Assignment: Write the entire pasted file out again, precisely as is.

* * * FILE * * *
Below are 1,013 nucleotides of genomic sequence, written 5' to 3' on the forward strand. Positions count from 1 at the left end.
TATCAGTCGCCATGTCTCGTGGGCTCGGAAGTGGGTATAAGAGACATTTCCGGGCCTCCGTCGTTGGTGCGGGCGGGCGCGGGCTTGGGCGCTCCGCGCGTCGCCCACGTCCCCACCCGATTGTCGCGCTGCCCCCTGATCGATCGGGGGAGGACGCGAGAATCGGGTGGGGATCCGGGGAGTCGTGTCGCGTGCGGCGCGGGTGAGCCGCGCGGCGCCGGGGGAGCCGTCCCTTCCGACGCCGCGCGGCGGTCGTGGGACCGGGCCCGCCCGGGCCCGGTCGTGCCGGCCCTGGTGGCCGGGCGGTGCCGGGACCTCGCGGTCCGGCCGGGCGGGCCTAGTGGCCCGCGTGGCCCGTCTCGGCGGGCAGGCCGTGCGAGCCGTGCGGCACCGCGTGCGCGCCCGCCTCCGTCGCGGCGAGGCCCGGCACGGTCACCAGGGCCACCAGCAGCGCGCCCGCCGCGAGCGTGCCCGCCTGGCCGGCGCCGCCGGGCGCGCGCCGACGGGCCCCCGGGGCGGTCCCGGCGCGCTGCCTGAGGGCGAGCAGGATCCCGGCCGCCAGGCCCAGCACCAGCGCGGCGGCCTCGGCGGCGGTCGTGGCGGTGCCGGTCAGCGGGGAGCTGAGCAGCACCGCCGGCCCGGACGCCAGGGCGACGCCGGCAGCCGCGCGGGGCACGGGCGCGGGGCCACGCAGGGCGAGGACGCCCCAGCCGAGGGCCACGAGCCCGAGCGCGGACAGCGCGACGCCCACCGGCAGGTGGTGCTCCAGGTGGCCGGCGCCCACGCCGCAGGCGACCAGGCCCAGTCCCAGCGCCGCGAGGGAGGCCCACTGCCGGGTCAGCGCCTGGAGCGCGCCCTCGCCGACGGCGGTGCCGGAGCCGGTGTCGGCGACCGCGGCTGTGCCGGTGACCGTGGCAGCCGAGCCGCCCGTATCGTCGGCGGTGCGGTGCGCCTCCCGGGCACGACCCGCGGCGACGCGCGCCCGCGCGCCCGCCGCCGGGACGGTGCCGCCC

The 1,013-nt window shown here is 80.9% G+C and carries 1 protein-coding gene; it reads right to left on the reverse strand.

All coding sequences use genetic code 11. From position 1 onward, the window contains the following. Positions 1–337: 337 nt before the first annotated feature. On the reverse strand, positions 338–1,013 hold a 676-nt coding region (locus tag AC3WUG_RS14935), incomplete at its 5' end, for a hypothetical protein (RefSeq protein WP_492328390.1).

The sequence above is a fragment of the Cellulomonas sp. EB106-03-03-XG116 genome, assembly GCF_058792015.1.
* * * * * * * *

Below are 1,013 nucleotides of genomic sequence, written 5' to 3' on the forward strand. Positions count from 1 at the left end.
TATCAGTCGCCATGTCTCGTGGGCTCGGAAGTGGGTATAAGAGACATTTCCGGGCCTCCGTCGTTGGTGCGGGCGGGCGCGGGCTTGGGCGCTCCGCGCGTCGCCCACGTCCCCACCCGATTGTCGCGCTGCCCCCTGATCGATCGGGGGAGGACGCGAGAATCGGGTGGGGATCCGGGGAGTCGTGTCGCGTGCGGCGCGGGTGAGCCGCGCGGCGCCGGGGGAGCCGTCCCTTCCGACGCCGCGCGGCGGTCGTGGGACCGGGCCCGCCCGGGCCCGGTCGTGCCGGCCCTGGTGGCCGGGCGGTGCCGGGACCTCGCGGTCCGGCCGGGCGGGCCTAGTGGCCCGCGTGGCCCGTCTCGGCGGGCAGGCCGTGCGAGCCGTGCGGCACCGCGTGCGCGCCCGCCTCCGTCGCGGCGAGGCCCGGCACGGTCACCAGGGCCACCAGCAGCGCGCCCGCCGCGAGCGTGCCCGCCTGGCCGGCGCCGCCGGGCGCGCGCCGACGGGCCCCCGGGGCGGTCCCGGCGCGCTGCCTGAGGGCGAGCAGGATCCCGGCCGCCAGGCCCAGCACCAGCGCGGCGGCCTCGGCGGCGGTCGTGGCGGTGCCGGTCAGCGGGGAGCTGAGCAGCACCGCCGGCCCGGACGCCAGGGCGACGCCGGCAGCCGCGCGGGGCACGGGCGCGGGGCCACGCAGGGCGAGGACGCCCCAGCCGAGGGCCACGAGCCCGAGCGCGGACAGCGCGACGCCCACCGGCAGGTGGTGCTCCAGGTGGCCGGCGCCCACGCCGCAGGCGACCAGGCCCAGTCCCAGCGCCGCGAGGGAGGCCCACTGCCGGGTCAGCGCCTGGAGCGCGCCCTCGCCGACGGCGGTGCCGGAGCCGGTGTCGGCGACCGCGGCTGTGCCGGTGACCGTGGCAGCCGAGCCGCCCGTATCGTCGGCGGTGCGGTGCGCCTCCCGGGCACGACCCGCGGCGACGCGCGCCCGCGCGCCCGCCGCCGGGACGGTGCCGCCC

The 1,013-nt window shown here is 80.9% G+C and carries 1 protein-coding gene; it reads right to left on the reverse strand.

All coding sequences use genetic code 11. From position 1 onward, the window contains the following. Positions 1–337: 337 nt before the first annotated feature. On the reverse strand, positions 338–1,013 hold a 676-nt coding region (locus tag AC3WUG_RS14935), incomplete at its 5' end, for a hypothetical protein (RefSeq protein WP_492328390.1).

The sequence above is a fragment of the Cellulomonas sp. EB106-03-03-XG116 genome, assembly GCF_058792015.1.